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2 year old put in corner for 10 minutes. Right or wrong?

(32 Posts)
chilminderdilemma Wed 28-Sep-11 10:29:25

Was 2 in July. Pulled the hair of chilminders own child (aged 3). Was asked to go to the corner and say sorry. Made a noise to chilminder instead. Prompted many times to say sorry and remained there for 10 minutes until he said sorry.

Right or wrong?

chilminderdilemma Wed 28-Sep-11 10:49:01


franke Wed 28-Sep-11 10:54:48

Probably too long for a 2yo but then I'm no fan of naughty step/corner/whatever type discipline.

reallytired Wed 28-Sep-11 10:57:06

10 minutes is way too long. Time out should be for one minute of each year of the child's life. (Ie. 2 minutes MAX) It is wrong to add extra minutes for additional wrong doings. Developmentally the child does not understand. If a child is in a stop they need two minutes to calm down. IMHO many two year olds are babies and too young for time out.

A two year old does not have the concept of saying sorry. Many two year olds tack the speech to understand an explanation. The child probably did not understand what they were saying sorry for. Making a child stay in a corner until they say sorry is frankly bullying.

Its sounds like to be the child minder does not understand basic child development.

booyhoo Wed 28-Sep-11 10:58:18

it depends on how long he was there before being asked to say sorry. if it was after 2 minutes and he refused then it would be sending the wrong message to let him come out of the corner.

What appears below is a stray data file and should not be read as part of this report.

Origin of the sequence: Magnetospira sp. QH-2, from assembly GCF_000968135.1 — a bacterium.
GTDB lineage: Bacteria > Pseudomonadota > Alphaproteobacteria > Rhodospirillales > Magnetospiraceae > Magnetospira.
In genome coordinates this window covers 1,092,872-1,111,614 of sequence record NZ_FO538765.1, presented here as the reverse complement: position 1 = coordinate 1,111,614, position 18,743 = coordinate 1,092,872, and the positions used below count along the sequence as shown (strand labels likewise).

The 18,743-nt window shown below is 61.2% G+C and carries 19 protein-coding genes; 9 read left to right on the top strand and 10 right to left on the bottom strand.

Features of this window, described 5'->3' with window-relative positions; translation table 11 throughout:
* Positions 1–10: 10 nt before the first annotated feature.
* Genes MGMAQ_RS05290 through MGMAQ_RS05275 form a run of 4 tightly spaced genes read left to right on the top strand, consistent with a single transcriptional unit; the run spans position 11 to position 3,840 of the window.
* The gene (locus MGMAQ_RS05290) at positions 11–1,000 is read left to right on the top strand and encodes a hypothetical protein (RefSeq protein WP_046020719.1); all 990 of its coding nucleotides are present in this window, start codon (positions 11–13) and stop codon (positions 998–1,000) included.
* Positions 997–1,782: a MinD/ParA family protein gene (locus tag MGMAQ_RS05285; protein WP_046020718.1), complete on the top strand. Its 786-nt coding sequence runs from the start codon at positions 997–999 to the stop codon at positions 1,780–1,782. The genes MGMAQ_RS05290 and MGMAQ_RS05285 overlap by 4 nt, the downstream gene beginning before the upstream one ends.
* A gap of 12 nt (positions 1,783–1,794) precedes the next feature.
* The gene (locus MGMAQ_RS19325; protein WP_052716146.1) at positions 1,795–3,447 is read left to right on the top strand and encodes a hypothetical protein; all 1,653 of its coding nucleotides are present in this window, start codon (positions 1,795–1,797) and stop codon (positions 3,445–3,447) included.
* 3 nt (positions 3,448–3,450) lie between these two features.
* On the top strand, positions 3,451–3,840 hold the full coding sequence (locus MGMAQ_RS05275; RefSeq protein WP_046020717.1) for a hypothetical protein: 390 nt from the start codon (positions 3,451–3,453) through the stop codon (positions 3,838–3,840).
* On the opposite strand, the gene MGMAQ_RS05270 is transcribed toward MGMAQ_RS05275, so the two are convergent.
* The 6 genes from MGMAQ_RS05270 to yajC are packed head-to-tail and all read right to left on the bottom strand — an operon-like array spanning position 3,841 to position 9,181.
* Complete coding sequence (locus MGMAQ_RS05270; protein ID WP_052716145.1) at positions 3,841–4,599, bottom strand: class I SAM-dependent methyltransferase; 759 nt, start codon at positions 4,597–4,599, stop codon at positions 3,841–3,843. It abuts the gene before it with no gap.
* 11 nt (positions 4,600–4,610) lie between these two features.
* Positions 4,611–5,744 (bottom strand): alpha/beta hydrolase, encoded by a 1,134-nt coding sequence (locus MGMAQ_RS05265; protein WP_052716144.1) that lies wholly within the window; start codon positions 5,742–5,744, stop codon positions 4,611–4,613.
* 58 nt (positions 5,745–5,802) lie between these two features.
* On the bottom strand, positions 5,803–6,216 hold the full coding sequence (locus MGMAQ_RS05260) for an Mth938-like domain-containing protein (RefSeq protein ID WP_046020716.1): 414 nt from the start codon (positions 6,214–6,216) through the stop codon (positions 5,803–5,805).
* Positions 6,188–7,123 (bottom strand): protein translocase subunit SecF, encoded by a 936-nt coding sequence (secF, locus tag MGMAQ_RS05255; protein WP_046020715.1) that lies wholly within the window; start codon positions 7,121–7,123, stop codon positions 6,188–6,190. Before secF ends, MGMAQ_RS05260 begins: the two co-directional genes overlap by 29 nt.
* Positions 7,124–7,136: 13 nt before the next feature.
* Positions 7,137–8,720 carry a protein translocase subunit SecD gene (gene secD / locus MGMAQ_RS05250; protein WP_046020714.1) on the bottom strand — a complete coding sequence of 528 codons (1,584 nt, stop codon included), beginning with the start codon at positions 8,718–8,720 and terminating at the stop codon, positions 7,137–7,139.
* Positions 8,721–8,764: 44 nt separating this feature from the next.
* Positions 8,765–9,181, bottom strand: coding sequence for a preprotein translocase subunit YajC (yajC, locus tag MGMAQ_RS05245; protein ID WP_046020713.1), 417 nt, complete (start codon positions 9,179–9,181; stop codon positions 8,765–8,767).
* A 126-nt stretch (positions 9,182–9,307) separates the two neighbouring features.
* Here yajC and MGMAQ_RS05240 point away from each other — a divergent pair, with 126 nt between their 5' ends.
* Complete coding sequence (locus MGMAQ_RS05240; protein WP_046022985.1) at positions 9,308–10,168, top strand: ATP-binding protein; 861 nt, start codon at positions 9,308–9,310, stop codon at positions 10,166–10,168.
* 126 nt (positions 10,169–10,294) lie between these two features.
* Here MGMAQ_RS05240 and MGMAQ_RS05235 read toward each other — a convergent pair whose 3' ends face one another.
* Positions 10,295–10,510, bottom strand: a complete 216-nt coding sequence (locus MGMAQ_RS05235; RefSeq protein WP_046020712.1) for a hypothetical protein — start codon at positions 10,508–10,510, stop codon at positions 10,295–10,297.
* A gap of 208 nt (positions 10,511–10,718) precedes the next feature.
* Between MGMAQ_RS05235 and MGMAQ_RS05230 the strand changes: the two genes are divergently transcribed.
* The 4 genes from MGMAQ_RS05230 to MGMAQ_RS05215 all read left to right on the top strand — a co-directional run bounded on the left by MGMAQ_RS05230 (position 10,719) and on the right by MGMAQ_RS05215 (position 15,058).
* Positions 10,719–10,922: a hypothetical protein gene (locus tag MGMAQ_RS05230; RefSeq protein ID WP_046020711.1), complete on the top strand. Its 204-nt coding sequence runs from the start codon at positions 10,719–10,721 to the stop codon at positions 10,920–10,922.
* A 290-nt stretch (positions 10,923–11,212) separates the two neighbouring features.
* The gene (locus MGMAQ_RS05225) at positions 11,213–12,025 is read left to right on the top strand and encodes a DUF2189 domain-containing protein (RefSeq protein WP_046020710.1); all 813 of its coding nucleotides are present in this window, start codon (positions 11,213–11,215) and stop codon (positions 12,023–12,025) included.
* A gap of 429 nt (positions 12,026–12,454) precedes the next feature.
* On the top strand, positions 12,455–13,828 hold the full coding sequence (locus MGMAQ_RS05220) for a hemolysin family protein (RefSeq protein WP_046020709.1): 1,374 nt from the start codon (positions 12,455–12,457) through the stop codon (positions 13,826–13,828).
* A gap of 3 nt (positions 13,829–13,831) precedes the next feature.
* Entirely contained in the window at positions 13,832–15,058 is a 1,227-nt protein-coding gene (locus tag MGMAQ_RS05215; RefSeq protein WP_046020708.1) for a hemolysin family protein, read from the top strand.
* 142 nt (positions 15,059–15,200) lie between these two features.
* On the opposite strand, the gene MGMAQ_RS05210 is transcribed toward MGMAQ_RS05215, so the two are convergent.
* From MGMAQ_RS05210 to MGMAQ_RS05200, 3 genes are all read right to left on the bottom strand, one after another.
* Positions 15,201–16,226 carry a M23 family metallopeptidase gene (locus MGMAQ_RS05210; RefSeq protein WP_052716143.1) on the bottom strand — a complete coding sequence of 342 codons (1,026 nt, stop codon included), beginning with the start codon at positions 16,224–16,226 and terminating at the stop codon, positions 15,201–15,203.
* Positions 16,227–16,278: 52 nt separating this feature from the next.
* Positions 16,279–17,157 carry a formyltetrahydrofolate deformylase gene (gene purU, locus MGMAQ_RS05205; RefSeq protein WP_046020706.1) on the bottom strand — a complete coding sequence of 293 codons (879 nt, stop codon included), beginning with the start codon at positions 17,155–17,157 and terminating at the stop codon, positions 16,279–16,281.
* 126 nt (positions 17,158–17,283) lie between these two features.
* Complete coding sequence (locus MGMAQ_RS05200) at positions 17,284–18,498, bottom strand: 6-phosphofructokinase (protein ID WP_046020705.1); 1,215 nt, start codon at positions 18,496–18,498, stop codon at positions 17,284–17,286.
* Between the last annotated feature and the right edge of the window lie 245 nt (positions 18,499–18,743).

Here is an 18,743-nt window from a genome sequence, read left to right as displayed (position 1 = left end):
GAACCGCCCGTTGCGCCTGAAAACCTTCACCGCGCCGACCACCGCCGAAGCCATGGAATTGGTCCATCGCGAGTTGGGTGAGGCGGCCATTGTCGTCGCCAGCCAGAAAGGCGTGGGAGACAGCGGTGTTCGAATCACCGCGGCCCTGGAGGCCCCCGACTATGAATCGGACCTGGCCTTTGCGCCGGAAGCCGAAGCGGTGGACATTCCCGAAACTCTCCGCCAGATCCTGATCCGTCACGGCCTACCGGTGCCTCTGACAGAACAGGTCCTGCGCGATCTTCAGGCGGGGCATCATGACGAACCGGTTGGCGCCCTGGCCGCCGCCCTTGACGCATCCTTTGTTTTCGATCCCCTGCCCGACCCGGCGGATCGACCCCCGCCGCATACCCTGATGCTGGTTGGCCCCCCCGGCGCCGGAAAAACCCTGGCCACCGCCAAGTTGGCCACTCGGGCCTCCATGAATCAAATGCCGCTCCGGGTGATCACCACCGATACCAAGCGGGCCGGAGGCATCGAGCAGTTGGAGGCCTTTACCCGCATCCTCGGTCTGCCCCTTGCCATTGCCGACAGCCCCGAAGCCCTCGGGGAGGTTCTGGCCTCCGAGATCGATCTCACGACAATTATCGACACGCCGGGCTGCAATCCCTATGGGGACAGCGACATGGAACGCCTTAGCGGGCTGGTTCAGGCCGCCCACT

or it could have been a case of, "go to the corneruntil youareready to say sory" in which case itwas upto the child ho long they stood there,

how was this relayed to you? i assume the CM told you? what did they sayhappend?

zookeeper Wed 28-Sep-11 10:59:06

too long - I would say a minute per year.

nickschick Wed 28-Sep-11 11:00:10

Wrong,a 2 year old doesnt 'get' actions and consequences he doesnt really get sorry either all he knows is that whatever he did the cm found 'wrong' constant reminders and vigilance and if theres an incident the cm should apologise on behalf of the child and then speak to the child at an age level appropriate way.

Diversion is the key to avoding strops.

stressheaderic Wed 28-Sep-11 11:00:11

Too extreme - prob because was childminder's own child. Punishment would have been less severe had it been another mindee, I'd bet.
10 mins is a lifetime when you're 2.

If it was the first time, a gentle "we don't pull hair because it hurts people and makes them feel sad" would have sufficed and the childminder should know this.

lisad123 Wed 28-Sep-11 11:00:58

Well tbh, i think 1 min for every year is too long too. Young children have no conspect of time and if you were asked to sit for one mintue you would reliase how long it feels.
As for saying sorry, not sure it teaches much other than if you say it, you get to move of quicker, doesnt teach remorse, its just a word. Better to talk about the impact and how it made person feel imo.

BUT 10 is wayyy too long imo

chilminderdilemma Wed 28-Sep-11 11:03:49

This was conveyed in a matter of fact way by the childminder. I am too soft but would have done the "thats not nice, say sorry (or hug)" thing, I might push a bit for the sorry but staying with him. I don't do time out. He is not PFB, I have 2 older ones.

I am very unhappy about it.

chilminderdilemma Wed 28-Sep-11 11:06:52

Going out now. Thank you for the replies.

stomp Wed 28-Sep-11 11:15:22